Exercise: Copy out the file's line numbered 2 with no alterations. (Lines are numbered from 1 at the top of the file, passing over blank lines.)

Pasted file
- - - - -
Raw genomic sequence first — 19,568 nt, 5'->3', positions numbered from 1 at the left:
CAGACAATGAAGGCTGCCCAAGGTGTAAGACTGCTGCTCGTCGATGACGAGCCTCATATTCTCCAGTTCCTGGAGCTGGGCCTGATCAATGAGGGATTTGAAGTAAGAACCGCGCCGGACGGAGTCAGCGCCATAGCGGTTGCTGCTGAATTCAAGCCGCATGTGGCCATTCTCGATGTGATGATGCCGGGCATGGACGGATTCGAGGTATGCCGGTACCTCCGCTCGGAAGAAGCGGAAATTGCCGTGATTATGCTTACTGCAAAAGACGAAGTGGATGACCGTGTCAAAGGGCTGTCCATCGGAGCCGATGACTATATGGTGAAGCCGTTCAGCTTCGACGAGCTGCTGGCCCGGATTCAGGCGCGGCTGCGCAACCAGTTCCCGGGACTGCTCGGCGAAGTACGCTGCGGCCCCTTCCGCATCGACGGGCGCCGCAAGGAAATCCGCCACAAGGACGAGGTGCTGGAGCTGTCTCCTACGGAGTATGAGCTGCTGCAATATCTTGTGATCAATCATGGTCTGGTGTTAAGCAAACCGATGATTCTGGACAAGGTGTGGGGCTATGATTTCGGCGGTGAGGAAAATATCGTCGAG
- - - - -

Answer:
CAGACAATGAAGGCTGCCCAAGGTGTAAGACTGCTGCTCGTCGATGACGAGCCTCATATTCTCCAGTTCCTGGAGCTGGGCCTGATCAATGAGGGATTTGAAGTAAGAACCGCGCCGGACGGAGTCAGCGCCATAGCGGTTGCTGCTGAATTCAAGCCGCATGTGGCCATTCTCGATGTGATGATGCCGGGCATGGACGGATTCGAGGTATGCCGGTACCTCCGCTCGGAAGAAGCGGAAATTGCCGTGATTATGCTTACTGCAAAAGACGAAGTGGATGACCGTGTCAAAGGGCTGTCCATCGGAGCCGATGACTATATGGTGAAGCCGTTCAGCTTCGACGAGCTGCTGGCCCGGATTCAGGCGCGGCTGCGCAACCAGTTCCCGGGACTGCTCGGCGAAGTACGCTGCGGCCCCTTCCGCATCGACGGGCGCCGCAAGGAAATCCGCCACAAGGACGAGGTGCTGGAGCTGTCTCCTACGGAGTATGAGCTGCTGCAATATCTTGTGATCAATCATGGTCTGGTGTTAAGCAAACCGATGATTCTGGACAAGGTGTGGGGCTATGATTTCGGCGGTGAGGAAAATATCGTCGAG